Nest survival relative to patch size in a highly fragmented shortgrass prairie landscape

The Wilson Bulletin
By: , and 



Understanding the influences of habitat fragmentation on vertebrate populations is essential for the protection and ecological restoration of strategic sites for native species. We examined the effects of prairie fragmentation on avian reproductive success using artificial and natural nests on 26 randomly selected, privately owned patches of shortgrass prairie ranging in size from 7 to 454 ha within a cropland matrix in Washington County, Colorado, summer 2000. Survival trends of artificial and natural nests differed. Daily survival of artificial nests increased with patch size up to about 65 ha and differed little at larger patch sizes, whereas daily survival of Lark Bunting (Calamospiza melanocorys) and Horned Lark (Eremophila alpestris) nests decreased with increasing size of the grassland patch. We hypothesize that our unexpected findings of lower survival of natural nests with increasing patch sizes and different trends between artificial and natural nests are due to the particular structure of predator communities in our study area and the ways in which individual predators respond to artificial and natural nests. We recommend that the value of small habitat patches in highly fragmented landscapes not be overlooked.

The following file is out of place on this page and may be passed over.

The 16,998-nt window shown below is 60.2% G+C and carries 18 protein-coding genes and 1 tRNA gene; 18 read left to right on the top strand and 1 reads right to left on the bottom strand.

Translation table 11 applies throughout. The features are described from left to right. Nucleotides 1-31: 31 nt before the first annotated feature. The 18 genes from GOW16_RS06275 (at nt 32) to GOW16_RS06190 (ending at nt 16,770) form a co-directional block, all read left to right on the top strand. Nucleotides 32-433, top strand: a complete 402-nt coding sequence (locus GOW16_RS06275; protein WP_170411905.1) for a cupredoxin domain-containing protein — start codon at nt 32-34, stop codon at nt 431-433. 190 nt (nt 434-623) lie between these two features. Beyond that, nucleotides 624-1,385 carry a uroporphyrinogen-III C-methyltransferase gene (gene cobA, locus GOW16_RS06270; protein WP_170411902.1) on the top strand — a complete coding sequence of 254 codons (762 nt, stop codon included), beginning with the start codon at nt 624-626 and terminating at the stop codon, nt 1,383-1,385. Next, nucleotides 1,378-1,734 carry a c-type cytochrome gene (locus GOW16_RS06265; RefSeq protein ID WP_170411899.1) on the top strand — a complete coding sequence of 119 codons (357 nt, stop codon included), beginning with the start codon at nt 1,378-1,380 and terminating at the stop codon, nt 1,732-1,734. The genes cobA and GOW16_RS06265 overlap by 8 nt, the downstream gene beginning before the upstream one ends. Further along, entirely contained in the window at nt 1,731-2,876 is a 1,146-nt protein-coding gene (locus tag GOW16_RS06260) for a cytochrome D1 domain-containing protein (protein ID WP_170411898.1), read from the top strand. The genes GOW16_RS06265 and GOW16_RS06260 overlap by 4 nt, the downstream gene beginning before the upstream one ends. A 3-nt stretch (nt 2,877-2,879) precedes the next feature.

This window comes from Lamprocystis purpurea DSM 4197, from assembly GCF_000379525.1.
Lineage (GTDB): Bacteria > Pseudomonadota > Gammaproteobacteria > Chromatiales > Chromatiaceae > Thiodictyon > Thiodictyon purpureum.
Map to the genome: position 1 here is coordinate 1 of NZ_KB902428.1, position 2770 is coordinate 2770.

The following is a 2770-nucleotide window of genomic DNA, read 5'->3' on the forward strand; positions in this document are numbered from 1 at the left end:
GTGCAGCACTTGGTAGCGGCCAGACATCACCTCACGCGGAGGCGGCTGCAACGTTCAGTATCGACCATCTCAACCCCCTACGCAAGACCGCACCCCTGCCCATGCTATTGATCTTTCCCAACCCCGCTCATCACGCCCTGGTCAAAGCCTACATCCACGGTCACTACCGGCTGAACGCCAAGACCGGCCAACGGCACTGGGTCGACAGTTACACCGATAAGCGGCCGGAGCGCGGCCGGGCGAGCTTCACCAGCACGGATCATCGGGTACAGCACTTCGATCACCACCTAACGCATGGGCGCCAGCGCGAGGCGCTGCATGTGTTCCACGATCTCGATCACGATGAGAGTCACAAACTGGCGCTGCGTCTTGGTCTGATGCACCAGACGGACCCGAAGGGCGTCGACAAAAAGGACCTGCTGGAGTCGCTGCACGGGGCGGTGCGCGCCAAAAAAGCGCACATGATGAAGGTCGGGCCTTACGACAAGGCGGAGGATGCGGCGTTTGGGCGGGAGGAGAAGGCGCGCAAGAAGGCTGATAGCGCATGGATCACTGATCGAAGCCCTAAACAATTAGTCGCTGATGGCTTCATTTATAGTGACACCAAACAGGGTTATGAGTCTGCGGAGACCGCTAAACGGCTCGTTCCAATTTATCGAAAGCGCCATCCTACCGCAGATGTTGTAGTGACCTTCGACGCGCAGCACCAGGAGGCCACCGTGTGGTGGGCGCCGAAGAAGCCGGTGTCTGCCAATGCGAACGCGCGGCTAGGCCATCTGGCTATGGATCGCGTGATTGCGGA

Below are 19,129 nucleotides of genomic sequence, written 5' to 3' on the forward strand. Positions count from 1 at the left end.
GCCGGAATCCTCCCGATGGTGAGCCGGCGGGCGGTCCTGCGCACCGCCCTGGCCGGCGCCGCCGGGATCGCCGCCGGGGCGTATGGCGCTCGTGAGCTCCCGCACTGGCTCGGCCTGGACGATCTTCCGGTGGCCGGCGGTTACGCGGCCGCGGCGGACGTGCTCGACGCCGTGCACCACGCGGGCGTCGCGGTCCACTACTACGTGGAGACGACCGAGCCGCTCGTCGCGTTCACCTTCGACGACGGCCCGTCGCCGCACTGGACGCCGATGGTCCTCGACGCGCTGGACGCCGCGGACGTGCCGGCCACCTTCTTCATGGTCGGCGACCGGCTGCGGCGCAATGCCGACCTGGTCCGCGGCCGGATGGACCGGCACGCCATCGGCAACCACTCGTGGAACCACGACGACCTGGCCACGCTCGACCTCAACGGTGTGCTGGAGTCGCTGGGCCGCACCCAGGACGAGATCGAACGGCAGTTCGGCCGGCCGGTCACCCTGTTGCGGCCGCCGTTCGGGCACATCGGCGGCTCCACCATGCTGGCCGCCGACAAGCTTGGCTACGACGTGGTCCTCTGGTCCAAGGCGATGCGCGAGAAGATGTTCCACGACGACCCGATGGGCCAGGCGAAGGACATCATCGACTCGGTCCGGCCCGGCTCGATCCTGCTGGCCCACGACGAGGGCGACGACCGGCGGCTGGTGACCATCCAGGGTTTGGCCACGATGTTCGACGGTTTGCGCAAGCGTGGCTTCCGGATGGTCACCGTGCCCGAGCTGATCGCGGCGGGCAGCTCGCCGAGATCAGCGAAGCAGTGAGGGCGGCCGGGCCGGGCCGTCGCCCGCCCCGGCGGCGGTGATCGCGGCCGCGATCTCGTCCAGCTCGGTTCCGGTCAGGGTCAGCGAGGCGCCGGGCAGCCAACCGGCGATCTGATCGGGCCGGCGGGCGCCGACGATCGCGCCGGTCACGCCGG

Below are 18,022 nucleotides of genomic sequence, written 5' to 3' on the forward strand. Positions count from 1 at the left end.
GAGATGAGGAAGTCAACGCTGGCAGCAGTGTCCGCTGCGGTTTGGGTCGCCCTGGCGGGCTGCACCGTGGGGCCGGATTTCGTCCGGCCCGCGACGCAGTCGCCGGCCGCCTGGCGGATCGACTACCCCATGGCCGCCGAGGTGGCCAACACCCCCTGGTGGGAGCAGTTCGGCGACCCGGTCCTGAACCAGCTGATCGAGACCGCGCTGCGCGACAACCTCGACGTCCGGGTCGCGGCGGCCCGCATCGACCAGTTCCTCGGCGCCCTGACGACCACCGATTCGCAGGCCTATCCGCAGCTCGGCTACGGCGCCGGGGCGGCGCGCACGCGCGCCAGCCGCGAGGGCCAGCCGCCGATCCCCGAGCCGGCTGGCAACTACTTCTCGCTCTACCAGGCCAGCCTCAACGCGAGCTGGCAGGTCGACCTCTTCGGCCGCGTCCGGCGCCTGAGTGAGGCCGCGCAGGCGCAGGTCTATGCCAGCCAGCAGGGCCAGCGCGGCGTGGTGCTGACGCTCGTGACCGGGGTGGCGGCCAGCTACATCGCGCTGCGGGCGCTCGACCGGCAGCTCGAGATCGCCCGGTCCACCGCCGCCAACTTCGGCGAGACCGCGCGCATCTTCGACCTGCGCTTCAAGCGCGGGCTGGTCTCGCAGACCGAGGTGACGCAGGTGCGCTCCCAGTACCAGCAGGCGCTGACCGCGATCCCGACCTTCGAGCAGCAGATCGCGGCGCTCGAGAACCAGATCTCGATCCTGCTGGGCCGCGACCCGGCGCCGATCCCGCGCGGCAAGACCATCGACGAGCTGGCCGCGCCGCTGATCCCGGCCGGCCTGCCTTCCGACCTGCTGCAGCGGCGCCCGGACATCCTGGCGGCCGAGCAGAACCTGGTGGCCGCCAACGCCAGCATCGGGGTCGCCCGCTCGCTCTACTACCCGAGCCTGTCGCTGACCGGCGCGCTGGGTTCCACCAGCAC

Publication type Article
Publication Subtype Journal Article
Title Nest survival relative to patch size in a highly fragmented shortgrass prairie landscape
Series title The Wilson Bulletin
DOI 10.1676/04-038
Volume 117
Issue 1
Year Published 2005
Language English
Publisher The Wilson Ornithological Society
Contributing office(s) Fort Collins Science Center
Description 12 p.
First page 23
Last page 34
Google Analytic Metrics Metrics page
Additional publication details